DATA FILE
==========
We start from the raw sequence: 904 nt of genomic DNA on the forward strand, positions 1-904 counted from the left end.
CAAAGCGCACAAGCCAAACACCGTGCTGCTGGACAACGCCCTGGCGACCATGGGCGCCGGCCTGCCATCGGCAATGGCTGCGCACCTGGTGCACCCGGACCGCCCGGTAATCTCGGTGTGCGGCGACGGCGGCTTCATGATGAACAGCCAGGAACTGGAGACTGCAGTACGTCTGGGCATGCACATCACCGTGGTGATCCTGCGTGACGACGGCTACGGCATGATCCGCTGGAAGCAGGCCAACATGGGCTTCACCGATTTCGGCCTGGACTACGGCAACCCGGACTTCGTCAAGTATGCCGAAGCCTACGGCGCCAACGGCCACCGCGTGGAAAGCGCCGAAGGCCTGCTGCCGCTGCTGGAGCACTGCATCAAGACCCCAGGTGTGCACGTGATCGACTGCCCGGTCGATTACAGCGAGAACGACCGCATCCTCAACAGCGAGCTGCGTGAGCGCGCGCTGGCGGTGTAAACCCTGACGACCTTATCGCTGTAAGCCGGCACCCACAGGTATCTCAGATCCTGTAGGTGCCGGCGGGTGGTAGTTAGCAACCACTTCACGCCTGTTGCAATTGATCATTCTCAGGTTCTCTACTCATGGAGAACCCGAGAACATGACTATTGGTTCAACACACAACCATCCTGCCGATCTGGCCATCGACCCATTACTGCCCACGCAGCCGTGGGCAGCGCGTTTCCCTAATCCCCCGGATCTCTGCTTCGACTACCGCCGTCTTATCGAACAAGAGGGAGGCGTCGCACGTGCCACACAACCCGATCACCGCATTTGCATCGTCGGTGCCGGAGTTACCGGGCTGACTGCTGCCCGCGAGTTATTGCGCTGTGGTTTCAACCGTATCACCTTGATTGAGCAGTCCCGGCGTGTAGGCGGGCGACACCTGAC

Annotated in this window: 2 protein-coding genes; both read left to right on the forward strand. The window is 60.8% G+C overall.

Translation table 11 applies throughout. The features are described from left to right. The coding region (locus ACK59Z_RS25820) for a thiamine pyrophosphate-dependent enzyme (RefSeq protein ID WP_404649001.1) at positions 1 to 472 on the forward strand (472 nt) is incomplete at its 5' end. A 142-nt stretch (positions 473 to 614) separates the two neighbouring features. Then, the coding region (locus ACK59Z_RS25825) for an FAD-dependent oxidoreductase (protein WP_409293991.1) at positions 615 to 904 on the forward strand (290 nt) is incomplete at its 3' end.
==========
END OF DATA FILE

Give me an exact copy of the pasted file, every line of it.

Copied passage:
We start from the raw sequence: 904 nt of genomic DNA on the forward strand, positions 1-904 counted from the left end.
CAAAGCGCACAAGCCAAACACCGTGCTGCTGGACAACGCCCTGGCGACCATGGGCGCCGGCCTGCCATCGGCAATGGCTGCGCACCTGGTGCACCCGGACCGCCCGGTAATCTCGGTGTGCGGCGACGGCGGCTTCATGATGAACAGCCAGGAACTGGAGACTGCAGTACGTCTGGGCATGCACATCACCGTGGTGATCCTGCGTGACGACGGCTACGGCATGATCCGCTGGAAGCAGGCCAACATGGGCTTCACCGATTTCGGCCTGGACTACGGCAACCCGGACTTCGTCAAGTATGCCGAAGCCTACGGCGCCAACGGCCACCGCGTGGAAAGCGCCGAAGGCCTGCTGCCGCTGCTGGAGCACTGCATCAAGACCCCAGGTGTGCACGTGATCGACTGCCCGGTCGATTACAGCGAGAACGACCGCATCCTCAACAGCGAGCTGCGTGAGCGCGCGCTGGCGGTGTAAACCCTGACGACCTTATCGCTGTAAGCCGGCACCCACAGGTATCTCAGATCCTGTAGGTGCCGGCGGGTGGTAGTTAGCAACCACTTCACGCCTGTTGCAATTGATCATTCTCAGGTTCTCTACTCATGGAGAACCCGAGAACATGACTATTGGTTCAACACACAACCATCCTGCCGATCTGGCCATCGACCCATTACTGCCCACGCAGCCGTGGGCAGCGCGTTTCCCTAATCCCCCGGATCTCTGCTTCGACTACCGCCGTCTTATCGAACAAGAGGGAGGCGTCGCACGTGCCACACAACCCGATCACCGCATTTGCATCGTCGGTGCCGGAGTTACCGGGCTGACTGCTGCCCGCGAGTTATTGCGCTGTGGTTTCAACCGTATCACCTTGATTGAGCAGTCCCGGCGTGTAGGCGGGCGACACCTGAC

Annotated in this window: 2 protein-coding genes; both read left to right on the forward strand. The window is 60.8% G+C overall.

Translation table 11 applies throughout. The features are described from left to right. The coding region (locus ACK59Z_RS25820) for a thiamine pyrophosphate-dependent enzyme (RefSeq protein ID WP_404649001.1) at positions 1 to 472 on the forward strand (472 nt) is incomplete at its 5' end. A 142-nt stretch (positions 473 to 614) separates the two neighbouring features. Then, the coding region (locus ACK59Z_RS25825) for an FAD-dependent oxidoreductase (protein WP_409293991.1) at positions 615 to 904 on the forward strand (290 nt) is incomplete at its 3' end.